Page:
But before this post becomes even more depressing, and turns into a passage straight out of Ecclesiastes and Lamentations, we need to see this. That it is in this darkness, this complete and utter shadow of sin, that the light of Christ breaks, smashes, and thunders into. The beauty of the gospel is that it invades dark spaces, and here we are, in the most dark space of them all, and Jesus comes to us.
Nick At Night
So Jesus did some cool party tricks. Turned some water into wine, and all of sudden he was a pretty big deal. All of a sudden Rabbis are saying he’s from God. We pick up in chapter 3 of the Gospel of John, where Jesus has a little late nate chat with a guy named Nicodemus.
“This man [Nicodemus] came to Jesus by night and said to him, ‘Rabbi, we know that you are a teacher come from God, for no one can do these signs that you do unless God is with him.”
So Nicodemus gives Jesus a kudos of sorts and says good job to Jesus. But Jesus’ response is awesome, check it:
“Truly, truly I say to you unless one is born again he cannot see the kingdom of God.”
Remember a few lines ago when I said that it’s stupid to say that someone is seeking God? Well now Jesus echos it in a way by saying no one can even see the Kingdom of God. Forget even becoming a Christian, before you can barely even see the goal you have to be born again. That’s how depraved man is. We can go nowhere without being born again.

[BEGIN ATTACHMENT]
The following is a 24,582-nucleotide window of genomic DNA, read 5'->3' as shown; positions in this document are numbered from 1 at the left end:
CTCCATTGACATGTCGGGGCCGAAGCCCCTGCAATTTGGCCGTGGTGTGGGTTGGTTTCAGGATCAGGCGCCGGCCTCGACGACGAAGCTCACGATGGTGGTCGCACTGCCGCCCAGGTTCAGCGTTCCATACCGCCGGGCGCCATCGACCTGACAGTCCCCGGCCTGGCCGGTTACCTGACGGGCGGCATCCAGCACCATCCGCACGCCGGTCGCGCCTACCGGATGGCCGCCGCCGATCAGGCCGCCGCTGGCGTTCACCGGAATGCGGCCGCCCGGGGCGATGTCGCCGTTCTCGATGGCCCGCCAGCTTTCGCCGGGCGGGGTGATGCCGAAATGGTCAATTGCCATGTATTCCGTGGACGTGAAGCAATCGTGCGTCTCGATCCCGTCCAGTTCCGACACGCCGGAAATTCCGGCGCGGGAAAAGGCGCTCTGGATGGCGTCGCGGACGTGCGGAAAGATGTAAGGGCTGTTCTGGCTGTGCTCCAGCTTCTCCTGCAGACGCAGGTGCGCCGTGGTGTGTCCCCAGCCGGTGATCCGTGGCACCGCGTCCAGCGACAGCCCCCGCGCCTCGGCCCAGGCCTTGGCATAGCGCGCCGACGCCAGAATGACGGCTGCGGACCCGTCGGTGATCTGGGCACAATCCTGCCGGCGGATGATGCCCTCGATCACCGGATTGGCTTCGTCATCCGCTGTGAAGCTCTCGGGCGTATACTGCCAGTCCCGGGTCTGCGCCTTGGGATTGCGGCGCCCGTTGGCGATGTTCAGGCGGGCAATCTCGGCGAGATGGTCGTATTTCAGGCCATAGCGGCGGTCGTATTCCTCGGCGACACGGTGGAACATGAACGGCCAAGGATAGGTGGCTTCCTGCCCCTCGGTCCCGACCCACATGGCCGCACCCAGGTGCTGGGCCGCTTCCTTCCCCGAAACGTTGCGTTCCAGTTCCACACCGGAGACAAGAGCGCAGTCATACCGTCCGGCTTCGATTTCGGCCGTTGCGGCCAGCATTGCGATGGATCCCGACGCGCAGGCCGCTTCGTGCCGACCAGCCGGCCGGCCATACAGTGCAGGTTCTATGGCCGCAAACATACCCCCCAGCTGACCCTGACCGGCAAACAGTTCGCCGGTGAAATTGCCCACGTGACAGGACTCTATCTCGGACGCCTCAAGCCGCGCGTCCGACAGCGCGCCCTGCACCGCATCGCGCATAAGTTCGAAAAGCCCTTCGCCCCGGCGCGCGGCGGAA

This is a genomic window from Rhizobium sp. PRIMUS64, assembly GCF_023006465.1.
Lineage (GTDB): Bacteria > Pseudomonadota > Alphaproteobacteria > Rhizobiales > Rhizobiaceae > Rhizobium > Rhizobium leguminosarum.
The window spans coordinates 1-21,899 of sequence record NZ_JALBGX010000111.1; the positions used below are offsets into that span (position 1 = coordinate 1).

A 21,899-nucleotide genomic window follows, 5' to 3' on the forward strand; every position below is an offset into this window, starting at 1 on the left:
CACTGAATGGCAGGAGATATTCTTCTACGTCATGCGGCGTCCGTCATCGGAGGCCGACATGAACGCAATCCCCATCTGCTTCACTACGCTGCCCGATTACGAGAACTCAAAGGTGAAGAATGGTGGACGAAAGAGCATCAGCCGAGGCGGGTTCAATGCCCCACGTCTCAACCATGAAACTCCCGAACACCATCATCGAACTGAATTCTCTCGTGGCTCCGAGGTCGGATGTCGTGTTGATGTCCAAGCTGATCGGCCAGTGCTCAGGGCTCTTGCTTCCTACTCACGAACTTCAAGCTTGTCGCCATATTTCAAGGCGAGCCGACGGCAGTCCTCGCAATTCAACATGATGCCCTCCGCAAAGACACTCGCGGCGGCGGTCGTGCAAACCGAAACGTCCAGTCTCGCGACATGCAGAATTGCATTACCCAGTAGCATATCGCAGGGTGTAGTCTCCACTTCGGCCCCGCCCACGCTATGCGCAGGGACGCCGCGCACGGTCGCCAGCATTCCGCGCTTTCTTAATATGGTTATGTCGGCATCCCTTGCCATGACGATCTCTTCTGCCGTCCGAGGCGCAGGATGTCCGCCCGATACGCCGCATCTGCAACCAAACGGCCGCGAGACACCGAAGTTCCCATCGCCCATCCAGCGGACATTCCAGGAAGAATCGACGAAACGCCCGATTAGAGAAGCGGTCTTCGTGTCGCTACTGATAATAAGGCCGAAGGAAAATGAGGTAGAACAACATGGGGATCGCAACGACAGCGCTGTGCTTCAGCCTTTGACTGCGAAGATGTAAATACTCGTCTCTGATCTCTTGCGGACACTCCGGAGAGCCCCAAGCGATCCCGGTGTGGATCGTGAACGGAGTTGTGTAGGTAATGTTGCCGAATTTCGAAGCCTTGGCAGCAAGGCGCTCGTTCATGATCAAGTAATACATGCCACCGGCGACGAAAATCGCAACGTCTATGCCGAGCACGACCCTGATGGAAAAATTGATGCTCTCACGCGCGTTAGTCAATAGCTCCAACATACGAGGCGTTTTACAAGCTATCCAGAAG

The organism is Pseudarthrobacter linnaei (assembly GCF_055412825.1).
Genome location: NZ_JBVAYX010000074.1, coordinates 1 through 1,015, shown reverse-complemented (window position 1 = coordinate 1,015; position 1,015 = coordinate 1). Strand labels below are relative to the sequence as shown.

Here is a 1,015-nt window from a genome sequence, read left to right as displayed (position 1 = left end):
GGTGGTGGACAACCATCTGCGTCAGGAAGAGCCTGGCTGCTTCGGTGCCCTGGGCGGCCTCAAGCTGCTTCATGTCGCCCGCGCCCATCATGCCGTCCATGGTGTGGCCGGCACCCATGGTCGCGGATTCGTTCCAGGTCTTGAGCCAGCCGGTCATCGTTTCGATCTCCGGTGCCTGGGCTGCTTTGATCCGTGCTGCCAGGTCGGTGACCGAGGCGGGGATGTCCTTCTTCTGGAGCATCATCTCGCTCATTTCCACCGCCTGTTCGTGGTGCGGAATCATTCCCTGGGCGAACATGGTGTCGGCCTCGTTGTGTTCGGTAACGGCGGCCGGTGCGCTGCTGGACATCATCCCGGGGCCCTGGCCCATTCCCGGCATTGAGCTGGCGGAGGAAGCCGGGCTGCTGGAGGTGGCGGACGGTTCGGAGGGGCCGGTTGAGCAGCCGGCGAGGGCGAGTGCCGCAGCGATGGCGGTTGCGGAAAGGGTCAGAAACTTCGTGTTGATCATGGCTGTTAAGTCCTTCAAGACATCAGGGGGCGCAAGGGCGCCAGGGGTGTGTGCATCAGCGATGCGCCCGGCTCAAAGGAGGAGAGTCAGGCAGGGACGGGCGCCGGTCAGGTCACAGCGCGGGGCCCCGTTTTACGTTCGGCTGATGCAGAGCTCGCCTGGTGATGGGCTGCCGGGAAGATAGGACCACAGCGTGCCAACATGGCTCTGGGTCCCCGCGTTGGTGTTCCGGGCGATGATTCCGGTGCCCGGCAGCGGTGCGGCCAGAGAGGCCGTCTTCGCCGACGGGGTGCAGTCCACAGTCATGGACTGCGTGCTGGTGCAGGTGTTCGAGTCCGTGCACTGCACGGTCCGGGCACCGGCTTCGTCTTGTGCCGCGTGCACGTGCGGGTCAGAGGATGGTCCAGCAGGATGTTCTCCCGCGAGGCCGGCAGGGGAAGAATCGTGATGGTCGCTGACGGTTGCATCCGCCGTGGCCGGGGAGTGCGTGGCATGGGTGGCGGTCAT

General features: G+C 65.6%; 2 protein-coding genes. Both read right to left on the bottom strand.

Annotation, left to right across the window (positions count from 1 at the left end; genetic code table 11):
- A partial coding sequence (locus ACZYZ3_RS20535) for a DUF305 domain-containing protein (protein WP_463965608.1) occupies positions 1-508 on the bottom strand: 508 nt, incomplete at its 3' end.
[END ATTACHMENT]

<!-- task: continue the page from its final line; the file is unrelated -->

Now I remember reading this passage for the first time and thinking what Nicodemus says next:
“How can a man be born when he is old? Can he enter a second time into his mother’s womb?”
Naturally, that’s the obvious conclusion of what Jesus just said. This shows that what Jesus is putting forth is so radcially new, so insanely different to what Nicodemus was used to. Nicodemus, a teacher of the Jews, was totally lost. This idea that we could be “reborn” that God could change who we are, it’s the kind of thing you only hear about in prophecy! (Ezekiel 36: 26)
Now Jesus sees Nicodemus’ confusion and gives a response that gives us clarification to what Jesus said before.
Jesus answered, “Truly, truly, I say to you, unless one is born of water and the Spirit, he cannot enter the kingdom of God. That which is born of the flesh is flesh, and that which is born of the Spirit is spirit. Do not marvel that I said to you, ‘You must be born again.’ The wind blows where it wishes, and you hear its sound, but you do not know where it comes from or where it goes. So it is with everyone who is born of the Spirit.”
John 3: 4-8